For the first time, the Brihanmumbai Municipal Corporation (BMC) has come out with reports of the samples of vegetables grown parallel to the railway lines. The reports suggest that they were fit for human consumption, with no microbes or bacteria present in the samples.
However, the vegetable samples are being further tested at the state’s Pune Laboratory to check for any other substances present in them. The level of toxic chemicals, heavy metals and contamination will be verified during these tests.
This move to send the samples for testing was driven by the notice of motion which was tabled last month by Maharashtra Navnirman Sena (MNS) corporator, Sudhir Jadhav.
The executive health officer (EHO) of the BMC, Dr Arun Bamne, said that the health department had collected samples from at least 18 random spots along the western, central and the harbour lines where the vegetables are grown.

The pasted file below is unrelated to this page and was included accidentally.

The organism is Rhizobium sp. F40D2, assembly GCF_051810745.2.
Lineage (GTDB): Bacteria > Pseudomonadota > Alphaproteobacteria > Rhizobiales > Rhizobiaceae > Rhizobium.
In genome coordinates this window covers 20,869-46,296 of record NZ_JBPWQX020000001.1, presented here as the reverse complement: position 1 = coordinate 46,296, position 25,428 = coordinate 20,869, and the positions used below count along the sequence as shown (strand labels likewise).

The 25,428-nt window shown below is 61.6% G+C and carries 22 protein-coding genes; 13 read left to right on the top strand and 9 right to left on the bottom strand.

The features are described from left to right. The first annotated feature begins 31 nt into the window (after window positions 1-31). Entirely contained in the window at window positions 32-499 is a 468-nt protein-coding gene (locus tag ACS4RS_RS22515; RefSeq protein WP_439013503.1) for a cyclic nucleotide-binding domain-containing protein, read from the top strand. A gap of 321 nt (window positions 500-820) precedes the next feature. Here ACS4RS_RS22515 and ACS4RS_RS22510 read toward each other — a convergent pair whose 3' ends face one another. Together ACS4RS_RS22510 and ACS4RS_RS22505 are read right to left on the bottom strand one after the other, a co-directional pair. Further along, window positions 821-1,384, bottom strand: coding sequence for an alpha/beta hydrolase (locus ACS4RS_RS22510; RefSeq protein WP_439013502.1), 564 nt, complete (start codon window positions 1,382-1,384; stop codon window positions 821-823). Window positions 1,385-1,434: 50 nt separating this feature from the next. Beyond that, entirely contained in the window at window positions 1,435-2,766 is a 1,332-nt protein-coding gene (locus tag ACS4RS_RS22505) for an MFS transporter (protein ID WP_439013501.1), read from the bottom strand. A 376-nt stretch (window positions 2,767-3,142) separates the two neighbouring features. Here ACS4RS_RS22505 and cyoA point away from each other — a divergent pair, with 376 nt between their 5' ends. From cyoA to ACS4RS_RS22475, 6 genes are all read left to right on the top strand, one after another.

He added that it was a matter of “scientific assurances” to claim that vegetables grown this way cause diseases like jaundice, gastro, cholera and stomach infections, but that these ailments are also caused when they are not washed or cooked properly. “Whether grown along the railway track or in open farms, they need to be consumed hygienically.”
He further added that the civic body needed records or reports in hand before acting on any such complaints. “We need a scientific study to take a stand on such cultivation. We have to ascertain these facts with the reports from the laboratory and then put it on record,” the EHO said.
A senior civic official said that before becoming a part of civic norms, notice of motions are usually moved in the civic body once a month and then sent to the urban development department for further approval. “But considering the nature of the subject, the issue was taken up promptly by the health department and acted upon proactively,” the official said.
Officials added that the issue had come up several times in the past. The civic administration had earlier requested that railway authorities conduct a study to stop such cultivation in their jurisdiction. “The subject directly impacts the health of citizens, which is our prime concern. Since railway officials didn’t respond to our request, we decided go ahead with it ourselves,” an offiial added.